The SBA 8(a) Business Development Program offers a unique and valuable opportunity for small businesses.

Attractive benefits of the program include reduced competition for government contracts—including access to sole-source contracts— and entry into the Mentor-Protégé Program.

Read on to learn how the program can benefit your small business, see if you qualify and find out how to apply today.

What Is the SBA 8(a) Business Development Program?

The 8(a) Business Development Program is an initiative by the Small Business Administration (SBA) to assist socially– and economically-challenged owners and entities in winning government contracts. Eligible candidates include business owners with certain racial, ethnic, gender and military-service backgrounds.

It isn’t related to any of their loan programs, which aim to help small businesses receive funding for their current goals. Instead, the SBA claims the goal is to “graduate 8(a) firms that will go on to thrive in a competitive business environment.” In other words, they want to set businesses up for continued success, years after they’re out of the program.

How big of an opportunity does this present to small business owners? Consider these numbers: In FY2017, 3,421 8(a) firms were awarded more than $27.1 billion in federal contracts.

To be considered for the SBA 8(a) Business Development Program, your business must qualify for certification.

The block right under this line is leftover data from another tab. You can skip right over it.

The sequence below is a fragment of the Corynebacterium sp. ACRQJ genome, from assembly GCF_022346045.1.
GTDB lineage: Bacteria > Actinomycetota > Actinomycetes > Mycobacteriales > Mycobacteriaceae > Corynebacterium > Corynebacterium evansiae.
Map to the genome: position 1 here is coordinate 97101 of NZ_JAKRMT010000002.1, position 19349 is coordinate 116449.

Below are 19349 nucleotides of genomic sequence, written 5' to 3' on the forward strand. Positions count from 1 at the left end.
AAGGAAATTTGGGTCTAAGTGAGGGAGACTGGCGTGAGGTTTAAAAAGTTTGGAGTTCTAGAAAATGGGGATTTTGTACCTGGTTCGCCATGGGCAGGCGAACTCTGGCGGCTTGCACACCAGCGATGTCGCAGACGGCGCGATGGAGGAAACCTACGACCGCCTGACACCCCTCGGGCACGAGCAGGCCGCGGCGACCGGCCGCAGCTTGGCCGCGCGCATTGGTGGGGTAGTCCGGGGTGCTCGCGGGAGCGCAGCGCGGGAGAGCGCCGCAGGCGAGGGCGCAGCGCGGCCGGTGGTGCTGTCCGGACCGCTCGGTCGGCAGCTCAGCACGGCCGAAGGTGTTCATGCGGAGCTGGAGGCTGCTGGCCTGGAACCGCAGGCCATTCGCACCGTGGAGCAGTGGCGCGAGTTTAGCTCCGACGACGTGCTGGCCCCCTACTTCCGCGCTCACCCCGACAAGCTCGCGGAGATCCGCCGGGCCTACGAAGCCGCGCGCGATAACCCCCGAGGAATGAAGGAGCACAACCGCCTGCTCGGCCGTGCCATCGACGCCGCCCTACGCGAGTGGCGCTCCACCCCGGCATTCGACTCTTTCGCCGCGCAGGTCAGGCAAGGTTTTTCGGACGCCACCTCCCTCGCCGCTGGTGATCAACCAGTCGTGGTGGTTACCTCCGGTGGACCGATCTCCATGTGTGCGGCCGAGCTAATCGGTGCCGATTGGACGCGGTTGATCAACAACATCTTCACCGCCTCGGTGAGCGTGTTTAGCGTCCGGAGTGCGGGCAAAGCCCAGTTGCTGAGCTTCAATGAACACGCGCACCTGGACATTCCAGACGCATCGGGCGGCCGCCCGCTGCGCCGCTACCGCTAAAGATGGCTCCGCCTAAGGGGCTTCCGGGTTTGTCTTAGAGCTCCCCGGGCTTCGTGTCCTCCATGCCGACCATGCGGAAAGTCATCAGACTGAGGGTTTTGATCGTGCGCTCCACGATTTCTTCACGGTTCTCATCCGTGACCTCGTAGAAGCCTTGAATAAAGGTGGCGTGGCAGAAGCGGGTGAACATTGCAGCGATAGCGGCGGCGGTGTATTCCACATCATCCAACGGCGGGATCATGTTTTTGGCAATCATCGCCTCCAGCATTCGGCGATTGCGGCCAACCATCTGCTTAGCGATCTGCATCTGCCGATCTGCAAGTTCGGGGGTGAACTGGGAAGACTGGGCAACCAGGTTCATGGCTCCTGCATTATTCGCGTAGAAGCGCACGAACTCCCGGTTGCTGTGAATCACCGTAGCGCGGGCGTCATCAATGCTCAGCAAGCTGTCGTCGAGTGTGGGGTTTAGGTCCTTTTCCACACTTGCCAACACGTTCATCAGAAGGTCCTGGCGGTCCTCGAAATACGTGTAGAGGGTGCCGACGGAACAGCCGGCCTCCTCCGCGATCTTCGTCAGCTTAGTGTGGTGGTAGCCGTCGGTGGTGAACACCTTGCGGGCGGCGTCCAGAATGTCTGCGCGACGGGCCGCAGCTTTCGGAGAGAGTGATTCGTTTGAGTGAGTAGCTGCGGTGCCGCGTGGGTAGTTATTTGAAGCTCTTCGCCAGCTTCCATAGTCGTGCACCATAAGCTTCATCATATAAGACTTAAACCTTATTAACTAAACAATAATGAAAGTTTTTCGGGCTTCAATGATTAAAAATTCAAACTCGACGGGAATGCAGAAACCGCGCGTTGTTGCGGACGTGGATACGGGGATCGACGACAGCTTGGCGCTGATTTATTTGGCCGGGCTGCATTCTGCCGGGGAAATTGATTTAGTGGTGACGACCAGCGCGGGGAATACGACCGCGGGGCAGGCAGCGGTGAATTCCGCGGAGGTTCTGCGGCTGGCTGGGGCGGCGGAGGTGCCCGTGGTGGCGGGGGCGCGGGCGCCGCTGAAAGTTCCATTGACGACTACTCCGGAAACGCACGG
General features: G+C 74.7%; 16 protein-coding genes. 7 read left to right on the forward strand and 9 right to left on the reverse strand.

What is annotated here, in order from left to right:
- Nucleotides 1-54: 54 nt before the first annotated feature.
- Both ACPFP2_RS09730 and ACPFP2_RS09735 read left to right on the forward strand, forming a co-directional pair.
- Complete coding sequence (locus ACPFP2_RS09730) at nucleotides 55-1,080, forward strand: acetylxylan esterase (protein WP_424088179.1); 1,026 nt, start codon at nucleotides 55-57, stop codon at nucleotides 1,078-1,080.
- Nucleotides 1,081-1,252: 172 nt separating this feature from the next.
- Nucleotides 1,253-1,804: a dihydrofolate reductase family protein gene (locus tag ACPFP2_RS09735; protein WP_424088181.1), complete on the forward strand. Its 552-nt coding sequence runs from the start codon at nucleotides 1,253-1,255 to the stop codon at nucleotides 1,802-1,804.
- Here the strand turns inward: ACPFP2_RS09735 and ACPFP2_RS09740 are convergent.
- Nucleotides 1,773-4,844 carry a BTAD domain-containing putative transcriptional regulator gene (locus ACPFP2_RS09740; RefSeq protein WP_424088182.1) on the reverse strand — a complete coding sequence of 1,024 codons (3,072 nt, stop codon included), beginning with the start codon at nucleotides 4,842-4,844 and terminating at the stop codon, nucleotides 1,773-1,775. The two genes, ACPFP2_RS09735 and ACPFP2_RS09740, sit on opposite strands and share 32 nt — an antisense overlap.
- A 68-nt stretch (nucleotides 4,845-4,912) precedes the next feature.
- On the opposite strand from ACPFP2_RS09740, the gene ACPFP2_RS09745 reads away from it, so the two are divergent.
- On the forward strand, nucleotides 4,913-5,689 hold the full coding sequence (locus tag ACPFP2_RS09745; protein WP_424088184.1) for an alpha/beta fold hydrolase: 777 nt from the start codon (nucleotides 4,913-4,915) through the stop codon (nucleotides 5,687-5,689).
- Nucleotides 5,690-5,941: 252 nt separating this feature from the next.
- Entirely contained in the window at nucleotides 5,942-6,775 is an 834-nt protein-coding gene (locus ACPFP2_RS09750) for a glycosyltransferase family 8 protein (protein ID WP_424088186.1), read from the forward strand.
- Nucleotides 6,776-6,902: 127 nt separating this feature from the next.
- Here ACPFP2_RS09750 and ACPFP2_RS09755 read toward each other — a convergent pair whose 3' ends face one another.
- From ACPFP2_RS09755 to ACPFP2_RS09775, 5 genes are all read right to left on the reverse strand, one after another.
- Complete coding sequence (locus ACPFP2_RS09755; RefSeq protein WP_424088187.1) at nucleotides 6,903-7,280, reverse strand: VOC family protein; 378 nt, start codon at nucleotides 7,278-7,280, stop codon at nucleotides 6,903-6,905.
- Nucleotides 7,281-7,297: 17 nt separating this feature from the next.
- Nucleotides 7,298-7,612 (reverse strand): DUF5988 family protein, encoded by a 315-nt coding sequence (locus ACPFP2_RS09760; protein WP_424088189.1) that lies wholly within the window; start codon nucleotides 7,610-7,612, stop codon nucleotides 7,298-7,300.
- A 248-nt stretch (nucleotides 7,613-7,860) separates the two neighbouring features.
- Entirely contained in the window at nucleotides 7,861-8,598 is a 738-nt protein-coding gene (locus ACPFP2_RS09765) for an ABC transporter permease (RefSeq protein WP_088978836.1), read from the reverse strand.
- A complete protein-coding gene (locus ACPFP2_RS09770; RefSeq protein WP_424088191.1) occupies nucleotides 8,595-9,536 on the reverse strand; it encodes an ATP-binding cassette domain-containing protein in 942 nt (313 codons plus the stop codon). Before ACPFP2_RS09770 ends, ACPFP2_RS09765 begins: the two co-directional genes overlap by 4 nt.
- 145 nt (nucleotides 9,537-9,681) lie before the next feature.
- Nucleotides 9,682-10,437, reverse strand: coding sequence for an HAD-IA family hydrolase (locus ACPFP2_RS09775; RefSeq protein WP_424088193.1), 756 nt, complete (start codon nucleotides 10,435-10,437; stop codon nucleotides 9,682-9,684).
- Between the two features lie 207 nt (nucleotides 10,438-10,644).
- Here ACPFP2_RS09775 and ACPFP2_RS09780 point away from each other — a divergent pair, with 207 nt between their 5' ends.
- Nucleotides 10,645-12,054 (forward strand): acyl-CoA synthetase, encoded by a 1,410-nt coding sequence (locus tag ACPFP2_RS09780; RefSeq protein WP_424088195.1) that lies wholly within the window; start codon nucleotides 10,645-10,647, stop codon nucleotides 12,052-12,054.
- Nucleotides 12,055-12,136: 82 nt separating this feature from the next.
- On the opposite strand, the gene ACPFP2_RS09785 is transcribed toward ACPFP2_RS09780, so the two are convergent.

Who Qualifies for SBA 8(a) Certification?

Like the SBA loan programs, there are certain requirements your business must hit before consideration.

You must:

  • Operate for-profit
  • Qualify as a small business under government criteria. Check your status here
  • Not be a former participant in the SBA 8(a) program
  • Be at least 51 percent owned by economically- and socially-disadvantaged U.S. citizens.
  • Not have a personal net worth exceeding $250,000
  • Not have average personal adjusted gross income exceeding $250,000 over 3 years
  • Not have personal assets exceeding $4 million
  • Be an active owner, controlling daily operations and long-term business decisions
  • Ensure all principals of the business demonstrate good character
  • Demonstrate a potential for long-term success, including completing contracts

Check your eligibility for SBA 8(a) certification by stepping through an online question-and-answer section managed by the SBA.

What Are the Benefits of Having SBA 8(a) Certification?

If your business matches the criteria, there are many reasons why it might be beneficial to apply for the program.

The biggest potential benefit is how the government will actually “set-aside” certain contracts for members of the SBA 8(a) program. There are two ways this happens and, depending on the situation, it could mean you have little or no competition for lucrative government contracts that can sustain future success.

Competitive Set-Aside Contracts

Generally, the government will set a contract aside for small businesses if it is under $150,000. Some contracts are open to any small business, while others are exclusive to members of the 8(a) program.